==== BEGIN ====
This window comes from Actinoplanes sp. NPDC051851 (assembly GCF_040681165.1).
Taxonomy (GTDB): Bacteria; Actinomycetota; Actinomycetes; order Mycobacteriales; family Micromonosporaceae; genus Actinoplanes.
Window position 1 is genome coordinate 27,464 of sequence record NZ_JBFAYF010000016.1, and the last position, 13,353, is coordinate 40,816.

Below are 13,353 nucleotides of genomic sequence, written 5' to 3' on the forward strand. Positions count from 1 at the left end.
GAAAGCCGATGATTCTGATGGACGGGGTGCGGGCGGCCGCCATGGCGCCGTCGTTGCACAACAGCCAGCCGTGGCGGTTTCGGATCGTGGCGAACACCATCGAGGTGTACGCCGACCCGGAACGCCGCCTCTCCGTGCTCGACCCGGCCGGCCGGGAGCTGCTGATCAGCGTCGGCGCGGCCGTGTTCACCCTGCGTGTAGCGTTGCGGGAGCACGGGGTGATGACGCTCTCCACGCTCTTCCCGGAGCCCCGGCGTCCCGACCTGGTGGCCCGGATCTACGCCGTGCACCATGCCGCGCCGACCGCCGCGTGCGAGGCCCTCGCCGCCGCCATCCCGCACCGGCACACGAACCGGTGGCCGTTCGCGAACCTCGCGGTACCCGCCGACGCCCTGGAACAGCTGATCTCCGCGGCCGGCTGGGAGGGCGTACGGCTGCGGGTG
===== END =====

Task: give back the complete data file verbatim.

This window comes from Actinoplanes sp. NPDC051851 (assembly GCF_040681165.1).
Taxonomy (GTDB): Bacteria; Actinomycetota; Actinomycetes; order Mycobacteriales; family Micromonosporaceae; genus Actinoplanes.
Window position 1 is genome coordinate 27,464 of sequence record NZ_JBFAYF010000016.1, and the last position, 13,353, is coordinate 40,816.

Below are 13,353 nucleotides of genomic sequence, written 5' to 3' on the forward strand. Positions count from 1 at the left end.
GAAAGCCGATGATTCTGATGGACGGGGTGCGGGCGGCCGCCATGGCGCCGTCGTTGCACAACAGCCAGCCGTGGCGGTTTCGGATCGTGGCGAACACCATCGAGGTGTACGCCGACCCGGAACGCCGCCTCTCCGTGCTCGACCCGGCCGGCCGGGAGCTGCTGATCAGCGTCGGCGCGGCCGTGTTCACCCTGCGTGTAGCGTTGCGGGAGCACGGGGTGATGACGCTCTCCACGCTCTTCCCGGAGCCCCGGCGTCCCGACCTGGTGGCCCGGATCTACGCCGTGCACCATGCCGCGCCGACCGCCGCGTGCGAGGCCCTCGCCGCCGCCATCCCGCACCGGCACACGAACCGGTGGCCGTTCGCGAACCTCGCGGTACCCGCCGACGCCCTGGAACAGCTGATCTCCGCGGCCGGCTGGGAGGGCGTACGGCTGCGGGTG